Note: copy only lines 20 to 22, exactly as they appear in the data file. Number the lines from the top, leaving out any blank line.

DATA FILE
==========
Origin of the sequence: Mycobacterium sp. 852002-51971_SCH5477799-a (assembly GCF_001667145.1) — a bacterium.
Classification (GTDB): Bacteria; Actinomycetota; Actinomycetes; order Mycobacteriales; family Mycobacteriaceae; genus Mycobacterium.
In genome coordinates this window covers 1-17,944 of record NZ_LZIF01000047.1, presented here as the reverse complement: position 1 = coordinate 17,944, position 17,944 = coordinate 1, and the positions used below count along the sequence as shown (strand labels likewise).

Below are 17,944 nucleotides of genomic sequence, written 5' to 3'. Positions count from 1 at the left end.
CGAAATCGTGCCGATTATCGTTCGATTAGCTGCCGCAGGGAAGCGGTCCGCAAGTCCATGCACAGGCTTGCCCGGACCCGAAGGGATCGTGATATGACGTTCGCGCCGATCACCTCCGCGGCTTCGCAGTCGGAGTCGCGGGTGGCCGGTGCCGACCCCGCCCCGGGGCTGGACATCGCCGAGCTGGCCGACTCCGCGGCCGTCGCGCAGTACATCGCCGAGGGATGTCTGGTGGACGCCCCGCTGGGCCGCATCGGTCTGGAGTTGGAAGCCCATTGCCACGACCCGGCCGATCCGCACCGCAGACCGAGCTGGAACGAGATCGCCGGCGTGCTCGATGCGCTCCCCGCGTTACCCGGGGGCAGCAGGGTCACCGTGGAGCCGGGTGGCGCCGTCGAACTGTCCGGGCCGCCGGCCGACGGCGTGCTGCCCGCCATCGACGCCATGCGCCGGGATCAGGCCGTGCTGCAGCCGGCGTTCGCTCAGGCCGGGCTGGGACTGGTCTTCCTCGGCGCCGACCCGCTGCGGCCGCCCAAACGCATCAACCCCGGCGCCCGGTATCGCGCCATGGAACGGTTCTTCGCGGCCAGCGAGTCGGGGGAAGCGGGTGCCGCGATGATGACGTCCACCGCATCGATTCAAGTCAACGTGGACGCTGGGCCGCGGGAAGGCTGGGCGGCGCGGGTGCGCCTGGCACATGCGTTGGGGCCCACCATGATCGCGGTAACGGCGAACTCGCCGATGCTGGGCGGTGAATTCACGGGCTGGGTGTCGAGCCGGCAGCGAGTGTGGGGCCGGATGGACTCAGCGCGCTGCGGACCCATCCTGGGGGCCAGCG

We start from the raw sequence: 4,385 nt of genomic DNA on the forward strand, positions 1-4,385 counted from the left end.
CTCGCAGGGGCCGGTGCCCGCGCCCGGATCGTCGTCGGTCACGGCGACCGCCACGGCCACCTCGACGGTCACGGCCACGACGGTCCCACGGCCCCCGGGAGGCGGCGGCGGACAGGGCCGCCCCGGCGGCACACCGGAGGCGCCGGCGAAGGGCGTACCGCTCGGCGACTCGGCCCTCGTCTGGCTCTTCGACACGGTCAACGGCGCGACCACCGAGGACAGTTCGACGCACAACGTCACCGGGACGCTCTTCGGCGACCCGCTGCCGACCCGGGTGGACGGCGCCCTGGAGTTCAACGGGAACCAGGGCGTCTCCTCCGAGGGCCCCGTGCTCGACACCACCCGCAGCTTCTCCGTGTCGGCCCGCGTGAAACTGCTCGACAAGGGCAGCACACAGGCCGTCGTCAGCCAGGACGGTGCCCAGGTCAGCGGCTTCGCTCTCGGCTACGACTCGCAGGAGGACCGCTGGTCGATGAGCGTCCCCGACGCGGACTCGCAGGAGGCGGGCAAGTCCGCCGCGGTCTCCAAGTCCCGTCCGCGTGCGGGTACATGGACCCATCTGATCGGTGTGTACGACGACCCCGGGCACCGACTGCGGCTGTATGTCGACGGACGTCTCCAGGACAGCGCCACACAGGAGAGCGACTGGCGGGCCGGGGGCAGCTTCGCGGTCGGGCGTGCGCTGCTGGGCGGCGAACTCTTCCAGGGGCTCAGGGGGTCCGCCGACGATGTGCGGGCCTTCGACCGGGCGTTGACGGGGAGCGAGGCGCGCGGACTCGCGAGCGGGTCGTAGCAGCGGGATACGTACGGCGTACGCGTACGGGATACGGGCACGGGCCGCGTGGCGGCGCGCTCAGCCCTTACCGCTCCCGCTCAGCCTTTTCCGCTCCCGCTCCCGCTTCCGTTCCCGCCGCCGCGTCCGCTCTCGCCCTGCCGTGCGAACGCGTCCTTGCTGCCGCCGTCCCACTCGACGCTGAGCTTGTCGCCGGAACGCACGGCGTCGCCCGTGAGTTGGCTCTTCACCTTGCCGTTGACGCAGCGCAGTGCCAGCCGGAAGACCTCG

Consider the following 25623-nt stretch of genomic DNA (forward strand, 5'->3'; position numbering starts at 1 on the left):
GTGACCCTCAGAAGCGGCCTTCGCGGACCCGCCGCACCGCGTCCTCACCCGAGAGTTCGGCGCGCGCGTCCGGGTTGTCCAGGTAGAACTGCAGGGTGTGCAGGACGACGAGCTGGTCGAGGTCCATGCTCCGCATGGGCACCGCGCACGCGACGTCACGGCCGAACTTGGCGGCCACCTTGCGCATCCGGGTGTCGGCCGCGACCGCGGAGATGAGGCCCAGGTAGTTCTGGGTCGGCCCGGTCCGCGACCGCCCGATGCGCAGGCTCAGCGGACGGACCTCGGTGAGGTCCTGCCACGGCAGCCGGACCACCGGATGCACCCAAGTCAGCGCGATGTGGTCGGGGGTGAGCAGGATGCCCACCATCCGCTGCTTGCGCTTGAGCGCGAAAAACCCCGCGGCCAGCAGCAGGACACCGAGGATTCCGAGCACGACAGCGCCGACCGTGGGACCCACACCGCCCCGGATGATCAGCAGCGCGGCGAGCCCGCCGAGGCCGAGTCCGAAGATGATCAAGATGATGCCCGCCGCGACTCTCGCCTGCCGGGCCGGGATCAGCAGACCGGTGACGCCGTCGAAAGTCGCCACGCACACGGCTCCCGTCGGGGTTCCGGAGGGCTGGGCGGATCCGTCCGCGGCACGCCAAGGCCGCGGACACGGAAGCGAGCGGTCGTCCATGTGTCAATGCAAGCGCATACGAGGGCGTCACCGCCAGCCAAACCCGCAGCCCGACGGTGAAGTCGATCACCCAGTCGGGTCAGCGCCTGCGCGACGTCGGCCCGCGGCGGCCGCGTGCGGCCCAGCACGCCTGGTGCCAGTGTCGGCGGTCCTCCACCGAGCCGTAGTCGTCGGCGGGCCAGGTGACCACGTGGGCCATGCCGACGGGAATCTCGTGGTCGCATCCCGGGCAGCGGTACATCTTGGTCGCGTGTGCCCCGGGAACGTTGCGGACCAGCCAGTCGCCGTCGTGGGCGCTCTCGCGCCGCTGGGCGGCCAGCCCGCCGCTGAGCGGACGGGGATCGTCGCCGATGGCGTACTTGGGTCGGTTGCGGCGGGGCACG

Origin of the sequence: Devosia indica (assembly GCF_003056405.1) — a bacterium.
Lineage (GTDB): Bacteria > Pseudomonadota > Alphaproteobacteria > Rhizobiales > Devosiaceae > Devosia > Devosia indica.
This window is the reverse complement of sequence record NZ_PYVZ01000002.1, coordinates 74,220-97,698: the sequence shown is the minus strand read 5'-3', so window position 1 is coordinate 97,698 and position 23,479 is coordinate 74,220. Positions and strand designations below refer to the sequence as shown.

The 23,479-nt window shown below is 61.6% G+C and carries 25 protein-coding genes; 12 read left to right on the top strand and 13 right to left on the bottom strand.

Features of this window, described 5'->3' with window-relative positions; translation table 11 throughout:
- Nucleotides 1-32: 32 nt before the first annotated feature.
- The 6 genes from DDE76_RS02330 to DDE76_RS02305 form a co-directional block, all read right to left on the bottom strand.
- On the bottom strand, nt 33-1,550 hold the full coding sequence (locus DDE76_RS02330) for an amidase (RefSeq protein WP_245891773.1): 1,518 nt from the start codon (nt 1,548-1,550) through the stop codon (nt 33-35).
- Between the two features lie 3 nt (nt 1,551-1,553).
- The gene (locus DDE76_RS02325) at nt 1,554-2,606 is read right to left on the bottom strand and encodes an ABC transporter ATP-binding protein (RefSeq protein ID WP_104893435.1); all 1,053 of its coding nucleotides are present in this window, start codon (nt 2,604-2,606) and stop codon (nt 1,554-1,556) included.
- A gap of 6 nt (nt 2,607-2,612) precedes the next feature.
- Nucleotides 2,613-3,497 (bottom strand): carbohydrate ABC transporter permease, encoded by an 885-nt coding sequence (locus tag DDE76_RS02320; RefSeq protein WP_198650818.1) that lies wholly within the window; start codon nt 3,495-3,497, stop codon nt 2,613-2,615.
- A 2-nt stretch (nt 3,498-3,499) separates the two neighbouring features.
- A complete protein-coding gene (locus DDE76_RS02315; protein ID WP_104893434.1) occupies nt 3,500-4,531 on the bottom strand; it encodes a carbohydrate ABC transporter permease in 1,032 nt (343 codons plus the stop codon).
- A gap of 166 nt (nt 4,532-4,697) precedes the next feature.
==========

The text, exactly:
- A gap of 6 nt (nt 2,607-2,612) precedes the next feature.
- Nucleotides 2,613-3,497 (bottom strand): carbohydrate ABC transporter permease, encoded by an 885-nt coding sequence (locus tag DDE76_RS02320; RefSeq protein WP_198650818.1) that lies wholly within the window; start codon nt 3,495-3,497, stop codon nt 2,613-2,615.
- A 2-nt stretch (nt 3,498-3,499) separates the two neighbouring features.